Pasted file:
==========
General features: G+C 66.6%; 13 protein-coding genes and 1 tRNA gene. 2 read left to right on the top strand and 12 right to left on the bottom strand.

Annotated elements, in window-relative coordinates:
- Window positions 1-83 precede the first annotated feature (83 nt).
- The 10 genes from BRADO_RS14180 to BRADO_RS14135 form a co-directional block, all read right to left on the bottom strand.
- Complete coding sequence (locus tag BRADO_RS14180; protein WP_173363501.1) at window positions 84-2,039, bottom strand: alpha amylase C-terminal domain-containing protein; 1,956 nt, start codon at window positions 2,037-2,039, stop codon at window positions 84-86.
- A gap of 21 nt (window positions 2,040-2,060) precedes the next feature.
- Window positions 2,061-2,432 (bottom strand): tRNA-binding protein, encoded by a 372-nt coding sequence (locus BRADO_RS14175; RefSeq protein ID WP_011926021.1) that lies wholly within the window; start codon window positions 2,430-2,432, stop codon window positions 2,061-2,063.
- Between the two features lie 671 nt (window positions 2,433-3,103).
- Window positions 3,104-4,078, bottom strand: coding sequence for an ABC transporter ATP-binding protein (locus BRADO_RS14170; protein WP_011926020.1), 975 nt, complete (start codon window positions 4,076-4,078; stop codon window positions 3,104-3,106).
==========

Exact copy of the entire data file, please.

General features: G+C 66.6%; 13 protein-coding genes and 1 tRNA gene. 2 read left to right on the top strand and 12 right to left on the bottom strand.

Annotated elements, in window-relative coordinates:
- Window positions 1-83 precede the first annotated feature (83 nt).
- The 10 genes from BRADO_RS14180 to BRADO_RS14135 form a co-directional block, all read right to left on the bottom strand.
- Complete coding sequence (locus tag BRADO_RS14180; protein WP_173363501.1) at window positions 84-2,039, bottom strand: alpha amylase C-terminal domain-containing protein; 1,956 nt, start codon at window positions 2,037-2,039, stop codon at window positions 84-86.
- A gap of 21 nt (window positions 2,040-2,060) precedes the next feature.
- Window positions 2,061-2,432 (bottom strand): tRNA-binding protein, encoded by a 372-nt coding sequence (locus BRADO_RS14175; RefSeq protein ID WP_011926021.1) that lies wholly within the window; start codon window positions 2,430-2,432, stop codon window positions 2,061-2,063.
- Between the two features lie 671 nt (window positions 2,433-3,103).
- Window positions 3,104-4,078, bottom strand: coding sequence for an ABC transporter ATP-binding protein (locus BRADO_RS14170; protein WP_011926020.1), 975 nt, complete (start codon window positions 4,076-4,078; stop codon window positions 3,104-3,106).